package ppx_bin_prot

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Generation of bin_prot readers and writers from types







Generation of binary serialization and deserialization functions from type definitions. There's more information about:

A note about signatures

In signatures, ppx_bin_prot tries to generate an include of a named interface, instead of a list of value bindings. That is:

type 'a t [@@deriving bin_io]

will generate:

include Binable.S1 with type 'a t := 'a t

instead of:

val bin_t : 'a Bin_prot.Type_class.t ‑> 'a t Bin_prot.Type_class.t
val bin_read_t : 'a Bin_prot.Read.reader ‑> 'a t Bin_prot.Read.reader
val __bin_read_t__ : 'a Bin_prot.Read.reader ‑> (int ‑> 'a t) Bin_prot.Read.reader
val bin_reader_t : 'a Bin_prot.Type_class.reader ‑> 'a t Bin_prot.Type_class.reader
val bin_size_t : 'a Bin_prot.Size.sizer ‑> 'a t Bin_prot.Size.sizer
val bin_write_t : 'a Bin_prot.Write.writer ‑> 'a t Bin_prot.Write.writer
val bin_writer_t : 'a Bin_prot.Type_class.writer ‑> 'a t Bin_prot.Type_class.writer
val bin_shape_t : Bin_prot.Shape.t ‑> Bin_prot.Shape.t

There are however a number of limitations:

  • the type has to be named t

  • the type can only have up to 3 parameters

  • there shouldn't be any constraint on the type parameters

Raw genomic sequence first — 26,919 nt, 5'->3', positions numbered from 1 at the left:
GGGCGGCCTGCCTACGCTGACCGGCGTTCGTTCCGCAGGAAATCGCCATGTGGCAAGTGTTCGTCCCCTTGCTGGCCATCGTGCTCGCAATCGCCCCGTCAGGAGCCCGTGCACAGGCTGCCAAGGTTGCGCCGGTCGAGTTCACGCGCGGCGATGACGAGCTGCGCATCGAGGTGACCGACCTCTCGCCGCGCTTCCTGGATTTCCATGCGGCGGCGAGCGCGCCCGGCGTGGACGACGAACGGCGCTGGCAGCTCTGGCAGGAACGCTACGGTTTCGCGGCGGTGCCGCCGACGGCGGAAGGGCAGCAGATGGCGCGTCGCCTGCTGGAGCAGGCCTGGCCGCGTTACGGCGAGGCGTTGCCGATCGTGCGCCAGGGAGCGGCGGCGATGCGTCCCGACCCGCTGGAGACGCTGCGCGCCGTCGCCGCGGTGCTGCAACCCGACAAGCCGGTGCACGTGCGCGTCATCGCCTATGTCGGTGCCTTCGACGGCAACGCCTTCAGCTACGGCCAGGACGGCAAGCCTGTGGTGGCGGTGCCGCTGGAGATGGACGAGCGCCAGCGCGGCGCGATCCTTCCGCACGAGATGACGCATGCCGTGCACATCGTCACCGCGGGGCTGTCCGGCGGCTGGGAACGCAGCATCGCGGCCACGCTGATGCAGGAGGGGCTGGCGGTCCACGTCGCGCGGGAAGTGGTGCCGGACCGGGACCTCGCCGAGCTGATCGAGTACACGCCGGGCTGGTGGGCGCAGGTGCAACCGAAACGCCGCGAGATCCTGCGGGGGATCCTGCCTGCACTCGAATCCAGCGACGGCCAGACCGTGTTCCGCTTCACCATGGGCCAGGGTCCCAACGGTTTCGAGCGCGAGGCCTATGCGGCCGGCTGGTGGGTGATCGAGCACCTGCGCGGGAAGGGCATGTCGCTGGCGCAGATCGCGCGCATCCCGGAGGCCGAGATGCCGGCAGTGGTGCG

If these aren't met, then ppx_bin_prot will simply generate a list of value bindings.

Expression extensions

Several new expression forms are supported to derive the individual values defined by ppx_bin_prot. Each of the following extensions can be used, with arbitrary type expressions in place of t, to produce values of the corresponding types on the right:

[%bin_shape: t]      : Bin_prot.Shape.t
[%bin_digest: t]     : string
[%bin_size: t]       : t Bin_prot.Size.sizer
[%bin_write: t]      : t Bin_prot.Write.writer
[%bin_read: t]       : t Bin_prot.Read.reader
[%bin_writer: t]     : t Bin_prot.Type_class.writer
[%bin_reader: t]     : t Bin_prot.Type_class.reader
[%bin_type_class: t] : t Bin_prot.Type_class.t

Weird looking type errors

In some cases, a type can meet all the conditions listed above, in which case the rewriting will apply, but lead to a type error. This happens when the type t is an alias to a type which does have constraints on the parameters, for instance:

type 'a s constraint 'a = [> `read ]
val bin_s : ([> `read ] as 'a) Type_class.t0 -> 'a s Type_class.t0
val bin_read_s : ([> `read ] as 'a) Read.reader -> 'a s Read.reader
val bin_reader_s : ([> `read ] as 'a) Type_class.reader0 -> 'a s Type_class.reader0
val bin_size_s : ([> `read ] as 'a) Size.sizer -> 'a s Size.sizer
val bin_write_s : ([> `read ] as 'a) Write.writer -> 'a s Write.writer
val bin_writer_s : ([> `read ] as 'a) Type_class.writer0 -> 'a s Type_class.writer0
val bin_shape_s : Shape.t -> Shape.t

type 'a t = 'a s [@@deriving_inline bin_io]
include Binable.S1 with type 'a t := 'a t

will give an error looking like:

Error: In this `with' constraint, the new definition of t
       does not match its original definition in the constrained signature:
       Type declarations do not match:
         type 'a t = 'a t constraint 'a = [> `read ]
       is not included in
         type 'a t
       File "", line 34, characters 2-11: Expected declaration
       Their constraints differ.

To workaround that error, simply copy the constraint on the type which has the [@@deriving] annotation. This will force generating a list of value bindings.